EWU disability certificate program students journey to Ghana

By Nicole Livingston, Staff Writer

Summer is a time for students to relax, take a break from school and maybe find a coveted part-time job for some extra cash. For one group of students it was the opportunity to further their understanding of disabilities in a different cultural setting and get elbow deep in volunteer work.

Romel Mackelprang, director of disability studies, organized a trip to Ghana, Africa, for nine students participating in the disability studies certificate program. According to Mackelprang, students were given the opportunity this year to travel to Ghana for three weeks and learn about the impact of boreholes and do some volunteer work in a health clinic.

The overall purpose of the trip was to have students learn about disabilities in a different cultural setting while providing community service in a study-abroad type atmosphere.

Students stayed in the rural village of Abomosu in a three bedroom house for most of the trip while they did volunteer work. During this time, students would talk to locals and water officials about boreholes. Some students provided help at a local health clinic.

Boreholes are long, narrow holes dug into the ground in order to retrieve water. In developing countries, this is a common practice. When the hole is drilled, a pump is placed into the hole with a method for extracting the water above ground. During the interviews the students conducted, they asked questions about water quality and the quality of the boreholes themselves.

Lexi Baasch, a senior majoring in interdisciplinary studies in the pre-occupational therapy program described the interview process and the reason for them in an email.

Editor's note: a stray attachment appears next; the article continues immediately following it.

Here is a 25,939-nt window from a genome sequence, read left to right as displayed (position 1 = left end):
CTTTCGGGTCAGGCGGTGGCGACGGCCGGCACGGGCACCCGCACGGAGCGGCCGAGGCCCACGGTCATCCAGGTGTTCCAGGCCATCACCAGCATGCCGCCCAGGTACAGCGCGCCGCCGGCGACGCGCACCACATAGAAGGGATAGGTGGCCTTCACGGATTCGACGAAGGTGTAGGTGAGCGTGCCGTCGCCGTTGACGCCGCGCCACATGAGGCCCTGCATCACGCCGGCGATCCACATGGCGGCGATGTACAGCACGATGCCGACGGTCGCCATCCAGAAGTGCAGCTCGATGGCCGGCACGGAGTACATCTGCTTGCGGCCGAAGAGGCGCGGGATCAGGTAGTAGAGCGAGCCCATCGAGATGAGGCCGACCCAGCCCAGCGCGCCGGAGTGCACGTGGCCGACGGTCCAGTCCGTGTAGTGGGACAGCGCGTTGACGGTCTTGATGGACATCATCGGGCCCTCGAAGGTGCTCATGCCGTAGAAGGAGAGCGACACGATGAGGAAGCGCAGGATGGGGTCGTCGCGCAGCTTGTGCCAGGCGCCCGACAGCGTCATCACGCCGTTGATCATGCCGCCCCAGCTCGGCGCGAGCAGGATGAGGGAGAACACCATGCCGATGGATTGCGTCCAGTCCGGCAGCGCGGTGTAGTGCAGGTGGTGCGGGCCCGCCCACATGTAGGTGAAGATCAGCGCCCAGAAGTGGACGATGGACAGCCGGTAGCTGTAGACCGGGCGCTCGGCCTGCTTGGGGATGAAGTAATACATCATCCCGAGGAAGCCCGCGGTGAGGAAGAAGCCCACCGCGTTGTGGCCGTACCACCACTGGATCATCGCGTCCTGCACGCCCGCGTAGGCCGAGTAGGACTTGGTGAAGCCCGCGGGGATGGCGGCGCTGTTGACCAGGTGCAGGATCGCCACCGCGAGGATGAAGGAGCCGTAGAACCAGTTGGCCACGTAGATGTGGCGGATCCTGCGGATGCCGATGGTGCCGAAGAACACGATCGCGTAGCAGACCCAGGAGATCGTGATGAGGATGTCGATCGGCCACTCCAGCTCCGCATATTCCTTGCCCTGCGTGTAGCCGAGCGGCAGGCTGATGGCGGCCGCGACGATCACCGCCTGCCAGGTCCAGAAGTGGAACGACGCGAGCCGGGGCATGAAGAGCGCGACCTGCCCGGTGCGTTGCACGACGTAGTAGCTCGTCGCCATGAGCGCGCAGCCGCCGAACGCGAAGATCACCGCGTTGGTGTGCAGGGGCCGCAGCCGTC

“I went with another student and an interpreter to different villages and interviewed villagers as well as water officials on things like water quality: if borehole water is any better than their prior water source, how often the boreholes break down, etc. Each village was pretty consistent with their answers, but separate villages had both unique and pretty constant answers.

“Companies will go and install boreholes, which are wells that they pump to get clean water, but they never go back and ask how they like them or if their quality of life is any better, so that’s what we did. Many locals expected us to be the ones to provide them with more boreholes and better water, but we were just there to ask about it.”

Although the interviews were not a direct form of help, they were still necessary.

“Some people were helped by students in the clinics, and other people were helped indirectly through the interviews. We didn’t help them at that moment in time, but getting that information that has never been gathered before will definitely help people in the future,” said Baasch.

During the last week of their trip, students were able to visit an urban area and do some tourist activities. One of the stops was at the Elmina Slave Castle, a place during the period of slavery where many slaves were bought, sold and traded from the 1600s to 1800s.

“The Elmina Castle was very devastating to learn about it but it was good for us to learn about the Adshanti people,” said Kaplan.

After seeing the castle, the students were able to do some leisurely activities.

“The last few days we were in Ghana, we actually got to be tourists and we stayed at a really nice hotel right on the beach. It was really cool to see both sides of Ghana — poverty and touristy,” said Baasch.

“Shopping was crazy because of the vendors pressuring us a lot, but we all managed to bargain pretty well. And lots of people bought fabric, even a bow and arrow,” said Kaplan.